In T.R. Pearson’s Polar, another signature piece of Appalachian hilarity and pathos, itinerant deputy Ray Tatum returns with two familiar characters: an ever-flatulent mutt and Tatum’s sometime girlfriend, park service agent Kit Karson. (Fans of Pearson’s Blue Ridge will remember that Karson just happens to be — to the unending curiosity of certain Virginian citizenry — African-American.)
Pearson, now the author of seven novels, is a virtuoso of the rambling Southern narrative. But his storytelling of late — specifically in his two previous novels, Cry Me a River and Blue Ridge — has become a touch less circuitous, a bit cleaner. And he adheres to an ever so slightly less discursive style in the excellent Polar — a missing-persons mystery, both literally and figuratively.
Seems the town’s inveterate porn-channel watcher, Clayton (who actually gets wrapped up in the films’ smutty plots and impulsively dissects them for anyone within earshot), undergoes a dramatic and unexplained transformation in the grocery check-out line. Through the transmuting powers of the bar-code scanner or by means of something even more mystifying, Clayton becomes a nearly mute, cryptic oracle of local happenings.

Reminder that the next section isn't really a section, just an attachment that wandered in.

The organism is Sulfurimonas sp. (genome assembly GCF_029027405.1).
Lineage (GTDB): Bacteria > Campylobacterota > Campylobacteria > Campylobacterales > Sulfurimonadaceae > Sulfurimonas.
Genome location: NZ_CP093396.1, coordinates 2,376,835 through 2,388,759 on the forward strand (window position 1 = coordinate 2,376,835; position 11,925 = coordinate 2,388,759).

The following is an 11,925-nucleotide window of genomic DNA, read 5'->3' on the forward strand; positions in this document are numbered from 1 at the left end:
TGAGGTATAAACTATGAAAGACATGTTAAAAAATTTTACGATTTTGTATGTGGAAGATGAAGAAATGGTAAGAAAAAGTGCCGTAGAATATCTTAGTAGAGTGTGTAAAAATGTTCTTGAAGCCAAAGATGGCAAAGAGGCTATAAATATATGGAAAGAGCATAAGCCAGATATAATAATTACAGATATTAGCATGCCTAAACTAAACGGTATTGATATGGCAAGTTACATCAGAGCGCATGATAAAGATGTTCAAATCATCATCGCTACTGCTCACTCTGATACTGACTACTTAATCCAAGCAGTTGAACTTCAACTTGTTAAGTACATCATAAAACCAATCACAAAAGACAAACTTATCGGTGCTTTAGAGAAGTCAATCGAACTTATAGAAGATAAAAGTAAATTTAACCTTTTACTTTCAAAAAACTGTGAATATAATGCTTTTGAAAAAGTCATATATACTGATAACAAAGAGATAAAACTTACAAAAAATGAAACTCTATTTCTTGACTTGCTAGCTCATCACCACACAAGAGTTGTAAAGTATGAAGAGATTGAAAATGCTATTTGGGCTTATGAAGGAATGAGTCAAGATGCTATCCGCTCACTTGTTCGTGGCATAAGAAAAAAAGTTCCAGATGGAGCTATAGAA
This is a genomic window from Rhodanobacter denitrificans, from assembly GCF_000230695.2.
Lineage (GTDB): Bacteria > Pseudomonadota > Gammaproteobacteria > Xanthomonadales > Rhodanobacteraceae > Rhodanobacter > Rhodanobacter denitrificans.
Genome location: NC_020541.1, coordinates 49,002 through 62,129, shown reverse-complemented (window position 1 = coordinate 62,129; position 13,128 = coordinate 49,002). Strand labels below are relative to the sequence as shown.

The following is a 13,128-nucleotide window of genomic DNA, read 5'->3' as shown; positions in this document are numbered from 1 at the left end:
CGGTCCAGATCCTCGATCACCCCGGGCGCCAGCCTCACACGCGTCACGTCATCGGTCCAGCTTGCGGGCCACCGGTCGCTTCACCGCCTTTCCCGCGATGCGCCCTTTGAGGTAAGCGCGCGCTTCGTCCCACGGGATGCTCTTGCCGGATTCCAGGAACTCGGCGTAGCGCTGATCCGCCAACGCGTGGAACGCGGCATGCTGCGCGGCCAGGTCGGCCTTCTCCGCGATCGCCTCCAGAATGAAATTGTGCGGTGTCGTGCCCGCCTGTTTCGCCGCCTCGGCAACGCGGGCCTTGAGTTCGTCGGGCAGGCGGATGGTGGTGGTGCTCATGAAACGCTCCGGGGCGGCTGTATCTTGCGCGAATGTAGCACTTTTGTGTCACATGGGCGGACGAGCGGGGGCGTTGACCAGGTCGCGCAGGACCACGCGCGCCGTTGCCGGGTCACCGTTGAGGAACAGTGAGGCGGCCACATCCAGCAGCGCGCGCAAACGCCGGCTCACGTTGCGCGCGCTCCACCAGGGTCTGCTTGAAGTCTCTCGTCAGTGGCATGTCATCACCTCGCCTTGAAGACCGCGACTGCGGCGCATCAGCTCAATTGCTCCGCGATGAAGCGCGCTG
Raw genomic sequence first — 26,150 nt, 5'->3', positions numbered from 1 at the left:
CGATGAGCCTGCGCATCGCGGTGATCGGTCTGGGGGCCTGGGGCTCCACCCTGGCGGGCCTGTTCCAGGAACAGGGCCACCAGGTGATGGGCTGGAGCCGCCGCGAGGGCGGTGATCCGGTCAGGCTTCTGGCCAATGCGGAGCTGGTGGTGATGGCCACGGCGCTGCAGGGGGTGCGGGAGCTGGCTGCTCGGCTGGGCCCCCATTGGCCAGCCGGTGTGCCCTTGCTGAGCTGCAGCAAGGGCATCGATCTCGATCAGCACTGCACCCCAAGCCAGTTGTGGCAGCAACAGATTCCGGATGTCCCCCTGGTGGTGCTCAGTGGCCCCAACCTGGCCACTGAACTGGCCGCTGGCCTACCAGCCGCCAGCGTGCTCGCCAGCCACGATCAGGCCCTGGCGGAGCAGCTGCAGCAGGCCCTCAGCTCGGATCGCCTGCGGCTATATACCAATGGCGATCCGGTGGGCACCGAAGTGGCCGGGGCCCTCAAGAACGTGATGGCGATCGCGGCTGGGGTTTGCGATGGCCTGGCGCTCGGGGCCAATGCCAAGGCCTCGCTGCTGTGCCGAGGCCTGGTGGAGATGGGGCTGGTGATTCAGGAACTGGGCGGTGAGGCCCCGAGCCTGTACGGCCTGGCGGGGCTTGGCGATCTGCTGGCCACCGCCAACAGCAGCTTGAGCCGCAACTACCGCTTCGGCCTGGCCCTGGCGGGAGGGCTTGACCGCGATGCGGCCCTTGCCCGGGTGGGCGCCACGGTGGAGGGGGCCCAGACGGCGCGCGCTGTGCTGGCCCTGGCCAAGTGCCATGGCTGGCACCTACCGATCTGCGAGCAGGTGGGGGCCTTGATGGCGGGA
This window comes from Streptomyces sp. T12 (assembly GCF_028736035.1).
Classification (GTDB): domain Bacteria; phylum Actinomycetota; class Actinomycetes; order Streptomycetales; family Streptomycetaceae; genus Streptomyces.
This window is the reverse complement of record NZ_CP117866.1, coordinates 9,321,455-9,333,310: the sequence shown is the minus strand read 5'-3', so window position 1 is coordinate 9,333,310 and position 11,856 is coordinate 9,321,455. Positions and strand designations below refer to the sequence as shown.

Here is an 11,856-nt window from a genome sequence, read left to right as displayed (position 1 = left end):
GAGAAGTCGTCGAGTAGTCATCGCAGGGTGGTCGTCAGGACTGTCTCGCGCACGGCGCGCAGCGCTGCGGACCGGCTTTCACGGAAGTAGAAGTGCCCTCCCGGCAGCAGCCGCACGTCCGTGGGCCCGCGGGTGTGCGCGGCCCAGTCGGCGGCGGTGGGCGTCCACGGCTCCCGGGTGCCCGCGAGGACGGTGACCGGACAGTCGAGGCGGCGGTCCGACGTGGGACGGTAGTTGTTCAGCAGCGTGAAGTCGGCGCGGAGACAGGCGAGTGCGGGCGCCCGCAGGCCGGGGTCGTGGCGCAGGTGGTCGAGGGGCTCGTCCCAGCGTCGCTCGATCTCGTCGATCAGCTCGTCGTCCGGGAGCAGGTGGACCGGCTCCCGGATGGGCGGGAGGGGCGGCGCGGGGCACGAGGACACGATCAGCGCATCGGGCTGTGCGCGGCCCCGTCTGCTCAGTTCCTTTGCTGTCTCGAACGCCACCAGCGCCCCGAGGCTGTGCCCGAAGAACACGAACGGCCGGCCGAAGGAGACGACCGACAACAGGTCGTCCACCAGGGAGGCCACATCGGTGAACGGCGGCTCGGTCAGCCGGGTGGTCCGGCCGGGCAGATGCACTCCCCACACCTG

Simultaneously, Clayton also embodies the specter of one Titus Oates, a member of the doomed 1912 English expedition to the South Pole who was lost in a whiteout (as Titus told his fellow tent mates, “I am just going outside and may be some time”). The terse prophecies of Clayton/Titus pertain to town events both large and small, and Pearson reveals their hidden meanings in mostly grand tragicomic style. One such prophecy directly intersects with a main thread of Polar: the fate of a mute, three-year-old girl, who has vanished in the local backwoods.
With the help of Kit, deputy Tatum investigates the missing girl’s whereabouts in a typical Pearson environment of malicious rednecks, clueless white trash, benign eccentrics, and disillusioned carpetbaggers. There is also an incident with Tatum’s windy dog that transforms the deputy’s usually unflagging composure.
Pearson has never romanticized Dixie, and his keen, often knee-slapping portraits of some wretchedly absurd Southerners can border on contempt. As a great writer, he consistently displays that necessary confluence of razor-sharp observation and detachment. But among Pearson’s novels, Polar leaves behind a particularly strong feeling of isolation after the laughter fades.